The Wind Cave National Park is above and below the ground. At the surface is prairie land home to bison, pronghorn antelope, deer and more, and below the ground is the 6th largest cave system in the world. This park was our final straw for South Dakotas money grabbin’ tactics as they charged $12 to view the caves! Almost every national park has free ranger programs arranged most days, it’s a way to educate people. So why didn’t they offer the cave tour for free? We’ve seen some amazing caves around the world; an ice cave in Austria and an underground canyon in Slovenia, so we didn’t feel the need to pay to see another one. A map of the explored areas of the cave looked like a squiggly drawing done by a child. The main natural entrance was a tiny 10 inch hole which you could quite easily just walk past and not even notice. I can’t think of anything worse than being the first person to explore a cave….except for maybe the second person to explore the cave and finding the corpse of the first guy.
We set off to Custer town which was home to lots of trading posts full of animal hides. There were some beautiful hides and pieces of cow and deer leather perfect for finishing off the moccasins Craig made us and some great bits for me to try and make a new wallet. Sadly we also saw lots of bear, lynx and wolf fur going for small change. There were even boxes of Lynx and fox faces for a measly $3.50! Such a shame to see rare animals ending up like this. We’ve seen one wild Lynx in 8 years of travels and 20 or so dead ones in a box.
We visited the Four Mile Old West Town which was as quiet as the day it became a ghost town. It was on the site of an old town that boomed in its hey day when land was practically being given away. People made their claim on land and property by squatting and if the property inspector came by he’d offer the squatters to buy up and it would be taken from the original owners. Sucks if your just on a long holiday and come back to see you’ve lost your house to the village hobo.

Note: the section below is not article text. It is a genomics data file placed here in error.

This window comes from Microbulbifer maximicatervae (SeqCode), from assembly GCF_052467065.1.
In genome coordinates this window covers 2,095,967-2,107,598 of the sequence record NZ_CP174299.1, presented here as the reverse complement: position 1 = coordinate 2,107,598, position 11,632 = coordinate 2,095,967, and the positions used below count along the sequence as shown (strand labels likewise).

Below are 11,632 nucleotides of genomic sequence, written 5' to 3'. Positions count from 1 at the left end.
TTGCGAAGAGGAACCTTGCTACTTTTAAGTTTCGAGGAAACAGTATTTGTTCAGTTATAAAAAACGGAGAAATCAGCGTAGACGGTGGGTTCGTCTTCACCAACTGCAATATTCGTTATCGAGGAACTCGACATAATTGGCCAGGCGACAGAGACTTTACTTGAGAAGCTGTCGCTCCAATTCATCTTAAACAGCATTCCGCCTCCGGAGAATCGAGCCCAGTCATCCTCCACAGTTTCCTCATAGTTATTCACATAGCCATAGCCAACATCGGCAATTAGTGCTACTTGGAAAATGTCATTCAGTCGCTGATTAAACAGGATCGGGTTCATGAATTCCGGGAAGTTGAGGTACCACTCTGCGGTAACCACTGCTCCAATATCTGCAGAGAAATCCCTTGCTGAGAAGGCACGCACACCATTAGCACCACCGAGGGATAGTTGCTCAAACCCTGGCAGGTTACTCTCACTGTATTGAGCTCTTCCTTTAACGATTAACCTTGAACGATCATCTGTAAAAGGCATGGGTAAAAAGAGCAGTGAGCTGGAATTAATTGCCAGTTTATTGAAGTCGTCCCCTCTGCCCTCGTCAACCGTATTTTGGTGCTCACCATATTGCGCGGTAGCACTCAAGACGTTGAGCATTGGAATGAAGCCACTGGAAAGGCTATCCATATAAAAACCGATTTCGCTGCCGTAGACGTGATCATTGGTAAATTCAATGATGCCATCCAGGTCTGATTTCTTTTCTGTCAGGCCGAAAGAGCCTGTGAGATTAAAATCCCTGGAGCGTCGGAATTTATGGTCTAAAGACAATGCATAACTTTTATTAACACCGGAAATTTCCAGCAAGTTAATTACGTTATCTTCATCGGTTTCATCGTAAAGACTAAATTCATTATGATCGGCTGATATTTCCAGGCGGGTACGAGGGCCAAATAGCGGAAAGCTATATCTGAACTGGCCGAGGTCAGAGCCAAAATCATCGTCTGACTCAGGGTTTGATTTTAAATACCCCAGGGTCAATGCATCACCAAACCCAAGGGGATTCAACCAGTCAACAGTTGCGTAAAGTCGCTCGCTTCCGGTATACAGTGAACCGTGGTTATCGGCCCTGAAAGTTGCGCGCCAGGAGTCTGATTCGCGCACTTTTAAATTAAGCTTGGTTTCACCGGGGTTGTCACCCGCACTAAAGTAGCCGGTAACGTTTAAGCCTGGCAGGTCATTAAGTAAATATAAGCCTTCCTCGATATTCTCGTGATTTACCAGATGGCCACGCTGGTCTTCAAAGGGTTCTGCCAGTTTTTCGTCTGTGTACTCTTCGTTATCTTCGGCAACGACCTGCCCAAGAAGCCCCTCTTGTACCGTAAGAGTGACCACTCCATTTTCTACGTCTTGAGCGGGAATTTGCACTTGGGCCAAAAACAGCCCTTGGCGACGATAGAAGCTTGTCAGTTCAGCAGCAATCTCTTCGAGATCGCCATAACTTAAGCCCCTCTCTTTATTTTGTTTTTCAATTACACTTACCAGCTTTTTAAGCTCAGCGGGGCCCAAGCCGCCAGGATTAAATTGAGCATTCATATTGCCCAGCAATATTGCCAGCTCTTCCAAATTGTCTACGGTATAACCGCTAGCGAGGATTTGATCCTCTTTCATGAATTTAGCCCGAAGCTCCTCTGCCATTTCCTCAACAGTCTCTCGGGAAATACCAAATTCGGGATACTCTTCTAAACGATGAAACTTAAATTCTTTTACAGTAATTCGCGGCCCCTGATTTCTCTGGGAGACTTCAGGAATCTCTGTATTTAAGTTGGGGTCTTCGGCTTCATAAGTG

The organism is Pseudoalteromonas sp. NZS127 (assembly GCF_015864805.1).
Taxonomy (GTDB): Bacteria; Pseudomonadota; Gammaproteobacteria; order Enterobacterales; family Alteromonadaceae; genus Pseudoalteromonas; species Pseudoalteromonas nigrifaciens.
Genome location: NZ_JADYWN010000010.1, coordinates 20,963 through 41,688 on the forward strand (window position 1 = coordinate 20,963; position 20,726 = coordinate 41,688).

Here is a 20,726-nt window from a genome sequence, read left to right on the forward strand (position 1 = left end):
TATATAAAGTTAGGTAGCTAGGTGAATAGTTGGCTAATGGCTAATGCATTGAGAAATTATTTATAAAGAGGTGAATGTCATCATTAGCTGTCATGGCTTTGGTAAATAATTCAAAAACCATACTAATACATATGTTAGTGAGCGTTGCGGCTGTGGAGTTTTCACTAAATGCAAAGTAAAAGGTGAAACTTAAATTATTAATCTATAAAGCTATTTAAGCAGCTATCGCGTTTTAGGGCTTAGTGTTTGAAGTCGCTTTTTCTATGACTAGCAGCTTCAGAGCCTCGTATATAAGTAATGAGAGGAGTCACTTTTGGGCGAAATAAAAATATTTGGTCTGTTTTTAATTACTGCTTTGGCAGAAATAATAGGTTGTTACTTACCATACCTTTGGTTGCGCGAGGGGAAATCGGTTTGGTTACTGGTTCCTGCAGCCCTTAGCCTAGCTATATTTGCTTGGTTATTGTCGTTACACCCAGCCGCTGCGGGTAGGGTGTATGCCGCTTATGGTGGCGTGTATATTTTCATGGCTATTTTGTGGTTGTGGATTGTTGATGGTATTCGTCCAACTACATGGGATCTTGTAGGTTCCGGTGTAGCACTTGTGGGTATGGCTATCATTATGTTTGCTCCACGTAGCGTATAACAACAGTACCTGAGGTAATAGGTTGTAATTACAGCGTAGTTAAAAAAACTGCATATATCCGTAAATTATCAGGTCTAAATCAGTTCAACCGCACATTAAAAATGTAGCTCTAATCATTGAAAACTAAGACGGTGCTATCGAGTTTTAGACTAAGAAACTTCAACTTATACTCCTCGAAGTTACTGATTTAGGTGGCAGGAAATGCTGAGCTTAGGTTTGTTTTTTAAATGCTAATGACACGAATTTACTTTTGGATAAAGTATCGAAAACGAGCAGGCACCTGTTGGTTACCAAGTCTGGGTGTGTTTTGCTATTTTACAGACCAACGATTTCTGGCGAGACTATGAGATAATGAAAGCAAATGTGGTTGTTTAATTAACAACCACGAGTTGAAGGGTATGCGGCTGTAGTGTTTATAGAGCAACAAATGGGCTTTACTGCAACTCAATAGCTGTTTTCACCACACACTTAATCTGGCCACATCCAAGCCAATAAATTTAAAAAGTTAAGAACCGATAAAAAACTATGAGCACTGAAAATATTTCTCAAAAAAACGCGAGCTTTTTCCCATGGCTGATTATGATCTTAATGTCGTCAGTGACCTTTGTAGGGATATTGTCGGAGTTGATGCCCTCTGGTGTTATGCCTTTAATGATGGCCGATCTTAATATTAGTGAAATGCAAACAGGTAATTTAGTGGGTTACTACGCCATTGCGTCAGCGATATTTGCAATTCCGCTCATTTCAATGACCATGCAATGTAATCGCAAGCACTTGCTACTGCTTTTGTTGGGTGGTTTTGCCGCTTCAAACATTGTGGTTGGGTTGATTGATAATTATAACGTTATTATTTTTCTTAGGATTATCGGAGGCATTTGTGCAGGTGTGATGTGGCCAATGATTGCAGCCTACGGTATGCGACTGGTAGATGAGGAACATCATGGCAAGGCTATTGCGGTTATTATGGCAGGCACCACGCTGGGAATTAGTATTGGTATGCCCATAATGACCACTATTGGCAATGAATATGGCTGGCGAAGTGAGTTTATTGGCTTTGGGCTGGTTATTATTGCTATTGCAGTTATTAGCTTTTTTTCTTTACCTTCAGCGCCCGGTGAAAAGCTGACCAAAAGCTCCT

The town has been rebuilt into a museum-style village to give us an idea of what life used to be like. Sticking with the old theme a lady dressed in 19th century attire handed us a vintage cassette player. A crackly voice came out the speaker and led us through each building. There was a saloon, police station, jail, tailors, houses, hairdressers, church, school…the list goes on. There were over 50 buildings and it took us a couple hours to see the whole area. The old houses still had mud floors as they used to and rustic old beds that could sleep a whole family. There were some interesting points made on the tape, like why there’s always a red and white stripy pole outside barbers; the white signifies shaving cream and the red, blood. And the term buffalo soldier came from the natives as the black soldiers reminded them of buffaloes due to their hair being black and curly just like the animals.
The undertakers was a creepy little building that had a tiny coffin inside. It was one size fits all so if the body didn’t fit, they couldn’t change the coffin size, they’d have to make the body fit. I don’t know whether that would involve a good squeeze or possibly chopping off the limbs of a fatty – luckily most people were thin and poor so hopefully the latter didn’t happen! Funerals would take place either the same day or within a couple days as there was no embalming to preserve the body and flowers were given to cover the smell.
The post office had a genuine job advertisement from the Central Overland California and Pike’s Peak Express in 1860 saying: ‘WANTED – Young, skinny, wiry fellows not over 18, must be expert riders willing to risk life daily. Orphans preferred”.
The day was rather gloomy but I wanted to drive the Iron Mountain Road which has a couple of tunnels where Mount Rushmore is framed inside them as you drive through. We drove around some awesome pig-tail turns in the road which were quite a genius way to gradually climb up a hill. The weather worsened the higher we climbed and Rushmore was hidden behind cloud. We camped in the national forest hoping when we left the next day we’d get the perfect view but the weather only deteriorated. There was no Rushmore views, just fog floating past and the odd deer grazing by the road. I was so glad we saw the incredible mountain a few days ago in crisp blues.